Masturbation Is The Safest Sex

But it has a such a terrible reputation.

Growing up, my mother was terrified about the day I would learn about sex. She coached me to pretend to be sick and go to the nurse’s office in grade school just so I would miss Magic Johnson’s sex ed video. When I was as young as eight, she’d tuck me into bed with the warning “be good!”

My mom was afraid that I’d started masturbating long before I even knew what she was talking about. As far as she was concerned, I didn’t need to know anything about sex. In high school, she refused to let me get nutritional counseling because she was so sure it was just some ruse to get birth control against her wishes.

I got older and mom warned me that only evil people “played with themselves.” Masturbation was a form of sexual deviance, and then the church echoed that idea.

In the 1990s and early 2000s, purity culture was a very big deal. The ministry internship (ahem, cult) I entered after high school also taught that masturbation was a sin, because lust was a sin.

During my internship year, Ron Luce (cult leader) gave an infamous sex talk where he outlined what was and wasn’t okay when it came to sex within a “godly” marriage. Masturbation was off the menu and he relayed a story about how “a very famous preacher” once told Ron he was grateful for masturbation whenever he was on the road and separated from his wife.

Ron bragged about setting the preacher straight. There was no room for discussion. Masturbation was sinful. Lust was sinful. The marriage bed was beautiful as long as the husband and wife faced each other during intercourse, the wife never said no, and the couple refused to engage in oral sex or masturbation.

But masturbation doesn’t just get a bad wrap in certain Christian circles. It’s not uncommon to hear secular folks take jabs at people by mocking masturbation. Chronic masturbater is just one insult. Culturally, we make jokes that people who masturbate have too much time on their hands. Or can’t find a partner.

Sex with benefits

Those who advocate for abstinence do so in part because they believe the safest sex is zero sex. But masturbation is legitimately the safest sex around. I have to laugh because people even use the bible to push early marriages, saying it’s better to get married than to burn with lust.

Sigh. Seriously? It’s either abstinence or marriage? Let’s not pretend that idea isn’t terrible because guess what--that’s a horrible message.

Most sex ed gives no credence to the benefits of masturbation, and that’s too bad. Sexual beings shouldn’t be shamed for being sexual beings. People don’t need to feel guilty about behaving naturally — nor do they need to be kept in the dark about the benefits of solo sex.

Unlike sex with a partner, masturbation won’t put a person at risk for an STI or pregnancy. Yet, masturbation is still sex. When your body experiences an orgasm, you reap the benefits of stress reduction, lowered blood pressure, greater immunity, and even pain relief.

Masturbation is also a natural and positive way to get to know your own body, and discover what you need to reach orgasm. You get to indulge in your own fantasies, if that’s your thing. You get to experiment and even be selfish. Allowing yourself to masturbate is a positive thing akin to exercise or giving yourself a break as needed.

People aren’t any more prone to abusing masturbation or becoming addicted than any other habit. It’s only a problem for you if it interferes with the rest of your life — like practically anything else.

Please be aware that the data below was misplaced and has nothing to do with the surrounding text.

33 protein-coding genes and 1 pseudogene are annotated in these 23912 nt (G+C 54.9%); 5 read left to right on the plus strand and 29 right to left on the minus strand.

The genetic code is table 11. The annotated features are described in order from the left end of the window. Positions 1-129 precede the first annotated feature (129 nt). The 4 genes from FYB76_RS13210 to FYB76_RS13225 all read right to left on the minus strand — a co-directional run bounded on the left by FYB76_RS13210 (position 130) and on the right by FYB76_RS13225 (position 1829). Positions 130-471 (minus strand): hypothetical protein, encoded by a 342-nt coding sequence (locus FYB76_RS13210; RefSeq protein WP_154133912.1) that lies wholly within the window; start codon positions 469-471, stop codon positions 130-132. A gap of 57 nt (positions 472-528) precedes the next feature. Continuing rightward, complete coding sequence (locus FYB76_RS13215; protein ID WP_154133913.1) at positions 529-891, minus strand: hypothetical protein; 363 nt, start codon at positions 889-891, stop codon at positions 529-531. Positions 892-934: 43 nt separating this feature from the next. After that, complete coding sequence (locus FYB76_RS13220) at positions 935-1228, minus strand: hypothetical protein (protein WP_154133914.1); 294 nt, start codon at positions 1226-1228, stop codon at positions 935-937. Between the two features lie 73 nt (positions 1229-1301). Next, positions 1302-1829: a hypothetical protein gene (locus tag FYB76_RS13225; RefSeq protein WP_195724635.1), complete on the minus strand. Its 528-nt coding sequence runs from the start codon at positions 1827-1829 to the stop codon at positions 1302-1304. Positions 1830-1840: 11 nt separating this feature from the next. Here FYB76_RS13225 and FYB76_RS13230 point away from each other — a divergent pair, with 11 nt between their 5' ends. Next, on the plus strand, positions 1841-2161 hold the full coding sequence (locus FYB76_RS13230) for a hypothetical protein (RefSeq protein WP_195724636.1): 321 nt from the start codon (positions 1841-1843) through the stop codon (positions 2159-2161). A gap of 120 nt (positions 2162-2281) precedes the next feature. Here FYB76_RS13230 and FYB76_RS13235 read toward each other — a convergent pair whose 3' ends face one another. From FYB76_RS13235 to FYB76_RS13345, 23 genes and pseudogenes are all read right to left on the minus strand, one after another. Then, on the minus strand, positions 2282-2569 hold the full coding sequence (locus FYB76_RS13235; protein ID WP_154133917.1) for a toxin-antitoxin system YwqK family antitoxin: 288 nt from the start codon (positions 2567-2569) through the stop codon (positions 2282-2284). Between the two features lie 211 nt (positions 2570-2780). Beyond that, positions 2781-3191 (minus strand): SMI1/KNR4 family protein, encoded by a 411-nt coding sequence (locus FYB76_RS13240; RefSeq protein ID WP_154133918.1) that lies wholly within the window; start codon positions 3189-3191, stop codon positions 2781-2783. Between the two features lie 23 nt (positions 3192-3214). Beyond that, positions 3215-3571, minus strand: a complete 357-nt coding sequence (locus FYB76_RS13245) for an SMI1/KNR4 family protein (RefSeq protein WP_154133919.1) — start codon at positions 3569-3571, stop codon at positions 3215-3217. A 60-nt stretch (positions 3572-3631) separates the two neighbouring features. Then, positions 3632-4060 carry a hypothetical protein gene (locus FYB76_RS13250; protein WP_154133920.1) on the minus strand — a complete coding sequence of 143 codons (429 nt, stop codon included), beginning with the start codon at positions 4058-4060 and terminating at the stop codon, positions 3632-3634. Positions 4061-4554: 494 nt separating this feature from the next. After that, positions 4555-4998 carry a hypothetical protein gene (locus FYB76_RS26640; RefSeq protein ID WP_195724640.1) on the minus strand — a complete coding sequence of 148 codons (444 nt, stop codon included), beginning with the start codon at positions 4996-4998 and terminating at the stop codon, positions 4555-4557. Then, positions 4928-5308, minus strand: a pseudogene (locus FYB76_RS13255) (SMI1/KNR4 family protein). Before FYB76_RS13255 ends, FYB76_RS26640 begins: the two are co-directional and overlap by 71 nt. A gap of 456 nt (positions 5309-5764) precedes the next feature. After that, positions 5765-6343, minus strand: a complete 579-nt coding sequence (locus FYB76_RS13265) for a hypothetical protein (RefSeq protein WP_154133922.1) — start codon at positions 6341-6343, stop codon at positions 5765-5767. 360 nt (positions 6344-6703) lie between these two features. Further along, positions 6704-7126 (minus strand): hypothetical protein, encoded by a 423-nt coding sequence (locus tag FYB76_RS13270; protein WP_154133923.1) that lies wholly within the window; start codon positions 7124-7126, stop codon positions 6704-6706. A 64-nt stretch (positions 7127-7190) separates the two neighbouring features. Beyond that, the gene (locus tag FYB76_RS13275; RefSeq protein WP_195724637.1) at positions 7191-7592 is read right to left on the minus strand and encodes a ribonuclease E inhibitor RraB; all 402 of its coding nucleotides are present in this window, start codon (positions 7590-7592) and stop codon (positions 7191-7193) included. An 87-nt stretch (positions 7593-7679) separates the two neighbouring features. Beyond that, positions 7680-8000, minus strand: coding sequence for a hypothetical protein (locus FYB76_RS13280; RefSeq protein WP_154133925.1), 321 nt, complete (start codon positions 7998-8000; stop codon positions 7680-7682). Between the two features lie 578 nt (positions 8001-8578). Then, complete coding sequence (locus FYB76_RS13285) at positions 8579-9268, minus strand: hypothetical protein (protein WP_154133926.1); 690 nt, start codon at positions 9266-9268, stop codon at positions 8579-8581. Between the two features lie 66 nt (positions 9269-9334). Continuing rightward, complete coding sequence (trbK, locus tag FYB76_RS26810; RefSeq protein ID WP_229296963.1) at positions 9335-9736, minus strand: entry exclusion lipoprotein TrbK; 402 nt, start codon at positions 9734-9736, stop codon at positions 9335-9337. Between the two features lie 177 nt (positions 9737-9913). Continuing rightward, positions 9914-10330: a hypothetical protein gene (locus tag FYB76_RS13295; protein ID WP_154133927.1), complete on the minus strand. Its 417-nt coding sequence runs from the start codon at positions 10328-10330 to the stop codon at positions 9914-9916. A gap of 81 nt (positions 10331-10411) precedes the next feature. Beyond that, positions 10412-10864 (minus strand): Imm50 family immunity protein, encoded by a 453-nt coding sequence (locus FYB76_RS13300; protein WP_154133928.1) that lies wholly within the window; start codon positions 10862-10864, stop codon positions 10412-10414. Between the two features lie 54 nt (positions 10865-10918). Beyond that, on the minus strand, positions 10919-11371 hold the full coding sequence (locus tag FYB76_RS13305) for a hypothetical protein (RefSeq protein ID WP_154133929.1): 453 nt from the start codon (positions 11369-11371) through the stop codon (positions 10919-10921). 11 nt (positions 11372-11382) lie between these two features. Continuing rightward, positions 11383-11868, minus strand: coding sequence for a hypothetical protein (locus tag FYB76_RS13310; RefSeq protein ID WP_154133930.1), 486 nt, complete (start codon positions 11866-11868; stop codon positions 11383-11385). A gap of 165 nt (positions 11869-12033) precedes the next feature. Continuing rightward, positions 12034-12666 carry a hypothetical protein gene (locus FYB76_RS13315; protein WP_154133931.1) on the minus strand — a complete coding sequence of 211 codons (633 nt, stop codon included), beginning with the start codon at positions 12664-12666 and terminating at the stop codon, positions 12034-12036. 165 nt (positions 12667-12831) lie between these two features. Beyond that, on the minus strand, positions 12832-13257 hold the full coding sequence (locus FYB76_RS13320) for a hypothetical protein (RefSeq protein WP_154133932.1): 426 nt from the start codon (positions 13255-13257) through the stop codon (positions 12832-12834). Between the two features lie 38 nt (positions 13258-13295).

Women, in particular, can benefit from masturbation because it teaches them to take their pleasure into their own hands. Literally. That’s a plus since so many women would ordinarily hesitate to become more than a bystander in their own sexual encounters with a partner.

But men can benefit from masturbation — especially when it comes to learning how to possess greater control over their orgasms. They also enjoy a reduced risk of prostate cancer with more orgasms. So masturbate away, guys.

To be fair, masturbation isn’t only for single people. Couples can enjoy masturbation together or apart to help keep things interesting. (I’m wincing as I type this out — but how else can I say it?)

Masturbation is a basic sexual activity that some couples refuse to even talk about, like watching porn or feeling attraction for other people. Except that masturbation is much more harmless than other hot-button couples’ issues.

The drawback of solo sex

Typically, humans crave some amount of intimacy and connection with other humans. Sex isn’t always (just) about feeling good. It’s also about making someone else feel good. Often, it’s about some sort of relationship.

That’s really the only place where masturbation might not fit the bill. If you’re needing the connection of a partner. Even so, solo sex deserves much more respect than we currently give it.

There are times when we have sexual needs, but getting it on with someone else may not make sense. The act can help take the edge off when needed and keep us more in tune with our bodies.

Masturbation is a healthy way to scratch a much-needed itch without the complications of having another party involved if that’s not what you need.

And I don’t know about you, but I’m not interested in repeating the sex ed lessons of my youth which said young people were to not only abstain from partnered sex and birth control, but even masturbation.

Contrary to what you might have heard, masturbation isn’t gross or limited to losers. You’re not a deviant if you do it and you’re certainly not a sinner. It doesn’t cause blindness.

If you happen to masturbate, congratulations — you’re human.